A publication of the Archaeological Institute of America
Billed as "more reliable than Herodotus and more upbeat than the Book of the Dead," Ancient Egypt on 5 Deben a Day is written as a tongue-in-cheek travel guide from 1250 B.C., when Egypt was at its pinnacle during the reign of Pharaoh Ramesses II. This format and the author's wry sense of humor create an entertaining introduction to the land of the Nile.
The book begins, as most travel guides do, with information to orient tourists. "Money Matters" details the Egyptian exchange system (one deben is the value of a sack of wheat, four to five deben a tunic, and 50 a cow). "Getting There" gives the lowdown on land routes to Egypt through Palestine, or sailing there via Phoenicia. Of course, there is advice on cultural niceties (don't laugh at the animal-headed gods). Scattered throughout are boxes with brief notes about historical figures, customs, and beliefs, and even an ancient Egyptian cure for baldness!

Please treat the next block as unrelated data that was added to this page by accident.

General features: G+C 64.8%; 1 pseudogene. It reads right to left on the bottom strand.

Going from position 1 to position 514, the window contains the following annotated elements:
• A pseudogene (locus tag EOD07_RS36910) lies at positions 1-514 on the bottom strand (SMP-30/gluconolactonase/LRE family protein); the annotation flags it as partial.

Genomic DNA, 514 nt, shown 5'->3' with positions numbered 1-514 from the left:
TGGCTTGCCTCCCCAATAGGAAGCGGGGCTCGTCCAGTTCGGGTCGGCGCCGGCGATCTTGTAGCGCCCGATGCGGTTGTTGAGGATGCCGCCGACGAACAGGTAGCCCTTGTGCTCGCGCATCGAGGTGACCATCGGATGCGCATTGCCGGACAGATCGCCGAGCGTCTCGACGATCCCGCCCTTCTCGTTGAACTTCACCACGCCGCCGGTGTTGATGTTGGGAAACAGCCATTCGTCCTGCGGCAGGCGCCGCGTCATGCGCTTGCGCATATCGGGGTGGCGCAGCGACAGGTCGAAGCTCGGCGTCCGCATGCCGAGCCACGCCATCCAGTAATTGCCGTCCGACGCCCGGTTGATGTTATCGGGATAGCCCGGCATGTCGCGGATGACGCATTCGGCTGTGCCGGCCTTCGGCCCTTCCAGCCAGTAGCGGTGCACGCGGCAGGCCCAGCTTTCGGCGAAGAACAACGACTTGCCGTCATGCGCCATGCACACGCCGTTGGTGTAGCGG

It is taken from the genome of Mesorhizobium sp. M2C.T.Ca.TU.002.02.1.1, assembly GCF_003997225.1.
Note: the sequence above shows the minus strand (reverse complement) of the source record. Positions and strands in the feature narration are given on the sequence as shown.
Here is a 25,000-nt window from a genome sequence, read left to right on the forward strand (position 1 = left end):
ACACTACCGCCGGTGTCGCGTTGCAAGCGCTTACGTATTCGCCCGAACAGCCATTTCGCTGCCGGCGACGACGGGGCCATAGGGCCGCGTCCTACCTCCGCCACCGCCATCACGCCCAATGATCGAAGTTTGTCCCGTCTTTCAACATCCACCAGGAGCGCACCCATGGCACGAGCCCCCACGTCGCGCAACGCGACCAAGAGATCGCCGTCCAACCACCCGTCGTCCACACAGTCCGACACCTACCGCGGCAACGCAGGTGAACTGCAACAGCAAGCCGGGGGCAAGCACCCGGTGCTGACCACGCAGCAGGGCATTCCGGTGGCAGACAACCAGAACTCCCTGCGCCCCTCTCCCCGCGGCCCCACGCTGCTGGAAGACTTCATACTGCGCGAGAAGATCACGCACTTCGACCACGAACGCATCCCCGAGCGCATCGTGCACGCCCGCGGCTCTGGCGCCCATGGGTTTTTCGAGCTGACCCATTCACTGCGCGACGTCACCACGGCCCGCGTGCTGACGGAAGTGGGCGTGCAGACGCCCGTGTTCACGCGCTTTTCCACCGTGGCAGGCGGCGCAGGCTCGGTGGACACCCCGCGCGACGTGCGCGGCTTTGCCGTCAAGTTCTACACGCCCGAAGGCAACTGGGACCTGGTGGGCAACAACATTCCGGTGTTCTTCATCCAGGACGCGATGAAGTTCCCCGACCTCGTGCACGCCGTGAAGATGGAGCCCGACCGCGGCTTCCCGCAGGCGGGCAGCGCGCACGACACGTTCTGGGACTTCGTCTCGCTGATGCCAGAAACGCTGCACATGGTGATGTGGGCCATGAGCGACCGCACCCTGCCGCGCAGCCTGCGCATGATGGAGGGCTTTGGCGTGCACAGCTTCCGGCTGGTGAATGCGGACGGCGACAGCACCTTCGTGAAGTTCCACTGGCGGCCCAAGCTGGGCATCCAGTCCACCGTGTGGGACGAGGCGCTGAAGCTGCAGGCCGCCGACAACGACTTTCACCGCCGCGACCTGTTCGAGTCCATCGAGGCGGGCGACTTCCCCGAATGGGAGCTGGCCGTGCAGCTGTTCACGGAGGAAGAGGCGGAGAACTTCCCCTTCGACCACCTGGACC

At the end, true to guidebook format, there are suggestions for souvenirs such as linen, papyrus, and amulets. Monkeys? "Forget about them. They make good souvenirs only for your enemies." There's also a list of useful phrases for the traveler:
My donkey is ill.
Mer pay-ee aa.
Does this ship go to Memphis?
In pay menesh nay er Men-nefer?
Truthfully, mummies frighten me.
Too-ee senedj-kooee er-hat sahoo em-maat.
Author Donald Ryan, a well-known Egyptologist at Pacific Lutheran University, has done a great job with Ancient Egypt on 5 Deben a Day (Thames & Hudson, $18.95). It's a good overview of the land of the Nile. Other books in this same series include Ancient Athens on 5 Drachmas a Day and Shakespeare's London on 5 Groats a Day.